They were not earned deaths, they were wrongful deaths, so I never felt that. There was a point when, a year or two after my partner died – my soulmate Paul Popham who had been the president of GMHC for years and has been seriously maligned by Larry Kramer in that stupid play (The Normal Heart) – when he died, I went to his memorial service. As I was walking out, I said to somebody I said, “This is the last memorial service I’m ever going to” and I got home and took off my black Armani suit, and I put it on a hanger and hung it outside on the fence outside my apartment, and never wore it again.
What was Larry Kramer like?
Larry, as we know, had internal homophobia. He was one of the angriest and bitterest and most resentful persons I ever met in my life. I had just come back from L.A. where a movie project that I was doing with Cary Grant’s company fell through after six months or so. I came back and met Larry who had heard about it. He said, “Aren’t you horribly angry about all that?” And I said, “I made a ton of money. I did very little work. And I didn’t think it would be a movie anyway.” And he said, “Well, I was very angry that I couldn’t get so-and-so done and it was all because I was gay.” I said, “Look, Larry, I was openly gay the whole time I was there.” When I left L.A. people offered to find me more work.
Did you and Kramer ever talk about Paul Popham?
Today Kramer is hailed as a gay hero.
I call it Saint Larry. A good writer is writing a biography of Larry Kramer. I was interviewed and we had a long conversation. And I said, “I will leave you with these two things. I never saw him dancing. Never once. And I never heard him laugh out of happiness.” That’s the type of person he was.
You have said that the great success of Torch Song Trilogy by Harvey Feirstein allowed Gay Presses of New York to flourish.
I haven’t spoken with him in a long, long time. At the time I actually went and met with him in his place in Brooklyn and we talked about doing the book. That’s when I found out that was still working on the last play (in the Torch Song Trilogy collection of three plays). At times he’d come to me early on and say, “We need to cut the play. Would you help me?” And I would do that. It was always a professional relationship.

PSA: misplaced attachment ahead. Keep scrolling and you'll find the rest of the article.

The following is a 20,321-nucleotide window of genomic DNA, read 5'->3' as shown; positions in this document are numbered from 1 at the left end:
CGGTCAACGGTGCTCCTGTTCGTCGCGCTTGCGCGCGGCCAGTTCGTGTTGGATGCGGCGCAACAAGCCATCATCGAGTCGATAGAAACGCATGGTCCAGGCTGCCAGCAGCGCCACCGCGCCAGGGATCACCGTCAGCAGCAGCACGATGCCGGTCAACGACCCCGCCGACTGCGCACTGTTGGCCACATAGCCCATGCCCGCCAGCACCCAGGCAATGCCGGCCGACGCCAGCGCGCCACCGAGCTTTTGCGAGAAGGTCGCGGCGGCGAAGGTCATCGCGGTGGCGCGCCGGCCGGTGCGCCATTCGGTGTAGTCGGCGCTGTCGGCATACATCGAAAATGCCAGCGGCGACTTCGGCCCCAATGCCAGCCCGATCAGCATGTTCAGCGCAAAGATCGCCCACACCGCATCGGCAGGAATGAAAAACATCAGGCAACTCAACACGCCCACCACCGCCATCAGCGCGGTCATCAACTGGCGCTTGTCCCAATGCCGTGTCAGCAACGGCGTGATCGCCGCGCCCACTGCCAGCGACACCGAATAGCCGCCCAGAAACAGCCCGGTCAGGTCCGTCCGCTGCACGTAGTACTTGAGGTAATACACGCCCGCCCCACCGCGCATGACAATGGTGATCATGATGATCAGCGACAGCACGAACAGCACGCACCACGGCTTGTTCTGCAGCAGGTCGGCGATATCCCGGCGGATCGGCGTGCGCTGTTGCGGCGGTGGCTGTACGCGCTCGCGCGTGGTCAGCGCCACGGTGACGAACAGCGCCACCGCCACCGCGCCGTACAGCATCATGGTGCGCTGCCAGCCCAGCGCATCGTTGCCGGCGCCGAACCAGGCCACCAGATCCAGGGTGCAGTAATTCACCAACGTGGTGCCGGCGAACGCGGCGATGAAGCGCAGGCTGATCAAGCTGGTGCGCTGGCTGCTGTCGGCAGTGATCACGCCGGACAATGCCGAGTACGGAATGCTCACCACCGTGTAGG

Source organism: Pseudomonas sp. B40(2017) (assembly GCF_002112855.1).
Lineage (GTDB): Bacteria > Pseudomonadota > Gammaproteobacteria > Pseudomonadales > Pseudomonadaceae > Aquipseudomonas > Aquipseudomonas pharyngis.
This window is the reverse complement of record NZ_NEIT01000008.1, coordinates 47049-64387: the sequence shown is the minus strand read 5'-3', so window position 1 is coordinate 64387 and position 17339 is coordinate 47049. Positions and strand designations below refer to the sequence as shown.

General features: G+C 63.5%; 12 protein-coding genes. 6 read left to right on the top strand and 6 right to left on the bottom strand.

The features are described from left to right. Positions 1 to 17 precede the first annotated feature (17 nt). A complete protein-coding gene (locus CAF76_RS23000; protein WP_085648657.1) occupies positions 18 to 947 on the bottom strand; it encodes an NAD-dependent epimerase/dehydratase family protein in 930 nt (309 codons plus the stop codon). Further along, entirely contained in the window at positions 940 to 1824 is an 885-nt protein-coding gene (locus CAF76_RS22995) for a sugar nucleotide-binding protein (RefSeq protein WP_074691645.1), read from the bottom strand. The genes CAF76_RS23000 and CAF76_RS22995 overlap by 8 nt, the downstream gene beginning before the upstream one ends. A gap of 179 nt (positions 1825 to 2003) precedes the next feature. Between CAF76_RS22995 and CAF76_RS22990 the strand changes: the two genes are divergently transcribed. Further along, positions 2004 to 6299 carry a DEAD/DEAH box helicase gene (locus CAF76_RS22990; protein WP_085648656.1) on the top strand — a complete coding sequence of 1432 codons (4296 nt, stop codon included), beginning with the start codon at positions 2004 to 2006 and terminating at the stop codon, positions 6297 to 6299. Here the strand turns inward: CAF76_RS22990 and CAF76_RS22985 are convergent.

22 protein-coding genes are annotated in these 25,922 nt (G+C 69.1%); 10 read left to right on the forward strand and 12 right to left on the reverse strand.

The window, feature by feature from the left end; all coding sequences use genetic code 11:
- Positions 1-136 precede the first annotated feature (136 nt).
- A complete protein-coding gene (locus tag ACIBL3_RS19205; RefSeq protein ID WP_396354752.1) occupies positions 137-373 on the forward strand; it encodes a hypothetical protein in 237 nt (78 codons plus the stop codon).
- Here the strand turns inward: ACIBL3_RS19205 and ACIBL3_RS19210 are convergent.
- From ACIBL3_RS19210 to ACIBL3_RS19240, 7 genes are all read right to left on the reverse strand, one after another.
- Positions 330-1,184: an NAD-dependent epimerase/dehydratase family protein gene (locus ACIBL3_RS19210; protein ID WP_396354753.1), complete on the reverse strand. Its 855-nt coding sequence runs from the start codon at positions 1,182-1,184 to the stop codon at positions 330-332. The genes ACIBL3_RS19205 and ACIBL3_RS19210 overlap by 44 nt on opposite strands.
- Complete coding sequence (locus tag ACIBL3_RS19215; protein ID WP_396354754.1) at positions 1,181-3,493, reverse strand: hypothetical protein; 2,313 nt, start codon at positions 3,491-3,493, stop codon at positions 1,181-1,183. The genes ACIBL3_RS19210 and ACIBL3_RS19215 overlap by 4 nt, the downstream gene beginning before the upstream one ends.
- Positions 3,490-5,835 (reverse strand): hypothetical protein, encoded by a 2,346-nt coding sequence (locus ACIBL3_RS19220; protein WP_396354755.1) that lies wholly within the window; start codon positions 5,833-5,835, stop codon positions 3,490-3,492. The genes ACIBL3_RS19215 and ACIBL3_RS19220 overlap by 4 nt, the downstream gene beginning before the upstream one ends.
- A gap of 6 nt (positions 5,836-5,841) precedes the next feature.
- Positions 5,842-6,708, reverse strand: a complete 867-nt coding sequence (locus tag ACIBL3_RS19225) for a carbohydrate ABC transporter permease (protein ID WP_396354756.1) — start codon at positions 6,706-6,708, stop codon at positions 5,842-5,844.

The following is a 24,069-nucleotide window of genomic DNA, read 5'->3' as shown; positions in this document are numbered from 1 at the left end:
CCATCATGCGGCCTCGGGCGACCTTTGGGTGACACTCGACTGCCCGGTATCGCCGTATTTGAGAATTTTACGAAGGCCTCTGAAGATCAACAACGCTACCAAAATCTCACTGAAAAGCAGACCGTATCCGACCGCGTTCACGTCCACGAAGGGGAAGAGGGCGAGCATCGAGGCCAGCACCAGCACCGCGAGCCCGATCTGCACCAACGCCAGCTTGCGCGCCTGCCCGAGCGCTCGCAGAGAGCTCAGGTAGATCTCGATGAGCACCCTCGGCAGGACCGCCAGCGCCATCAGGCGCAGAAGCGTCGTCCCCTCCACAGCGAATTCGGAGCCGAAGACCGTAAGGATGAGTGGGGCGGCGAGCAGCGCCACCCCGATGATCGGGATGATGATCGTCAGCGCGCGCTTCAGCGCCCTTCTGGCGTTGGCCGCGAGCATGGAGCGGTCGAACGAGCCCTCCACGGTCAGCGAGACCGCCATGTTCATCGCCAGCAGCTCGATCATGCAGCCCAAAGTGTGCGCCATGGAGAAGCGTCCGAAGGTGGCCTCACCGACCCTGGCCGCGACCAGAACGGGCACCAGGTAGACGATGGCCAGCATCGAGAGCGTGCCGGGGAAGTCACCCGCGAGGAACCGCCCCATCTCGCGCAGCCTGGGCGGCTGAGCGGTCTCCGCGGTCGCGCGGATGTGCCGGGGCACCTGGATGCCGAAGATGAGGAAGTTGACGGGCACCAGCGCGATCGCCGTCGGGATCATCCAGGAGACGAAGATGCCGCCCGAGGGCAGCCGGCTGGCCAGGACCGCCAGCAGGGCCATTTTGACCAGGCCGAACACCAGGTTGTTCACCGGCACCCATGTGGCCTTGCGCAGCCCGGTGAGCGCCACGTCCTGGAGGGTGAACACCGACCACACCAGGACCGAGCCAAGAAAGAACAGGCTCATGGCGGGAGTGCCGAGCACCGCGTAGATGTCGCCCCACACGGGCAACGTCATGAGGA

What do you think of Harvey’s new memoir I Was Better Last Night?
The book is very entertaining. It’s very long and very factual. There’s a lot of good stuff in it if you’re interested in musical theatre because he did so much of it. From my point of view as a publisher, he didn’t develop as a publishable author. But he was wonderful and generous and nice to people.
Everybody wants to be famous today, but few think of the ramifications. For instance, do you miss anonymous ex? Has it even been possible for you to have anonymous sex in the last 40 years?
Only 30 years too late on that question! It is possible, I can tell you that. I lost my anonymity in 1980 or 81 and I withdrew. At one point, I was the most famous gay writer in the world. And I didn’t like the fame at all. I didn’t like what came with it. People would push my friends and my lover away to get to me.
Talk to me about Rudolph Nureyev. Did he not grab your ass one day?
He grabbed my ass when I was standing on a street corner in Chelsea, trying to get me into his Jaguar convertible. I was talking to some people when he drove up, leaned over and grabbed at me. He wasn’t the only one who’s ever done that!
On your current book tour you are travelling with Jeffrey Round, the award-winning out Canadian author of the popular gay Dan Sharp mystery series.
Jeff has written a wonderful mystery series and he’s going to be reading from that, while I will probably read from my new duology, Pursuit: A Victorian Entertainment and Pursued: Lillian’s Story.
The banning of LGBTQ books in America these days is scary.
I’m not surprised this happening because the United States is a puritan country. People keep forgetting that. And Canada is a little bit better but not overly so. It’s important we all remain vigilant.
Meet Felice Picano and Jeffrey Round at their book reading and book signing event at the Saga Bookstore (5574 Upper Lachine Road / Chemin Upper-Lachine) on June 11 at 6 pm. Visit librairiesaga.ca and www.felicepicano.net.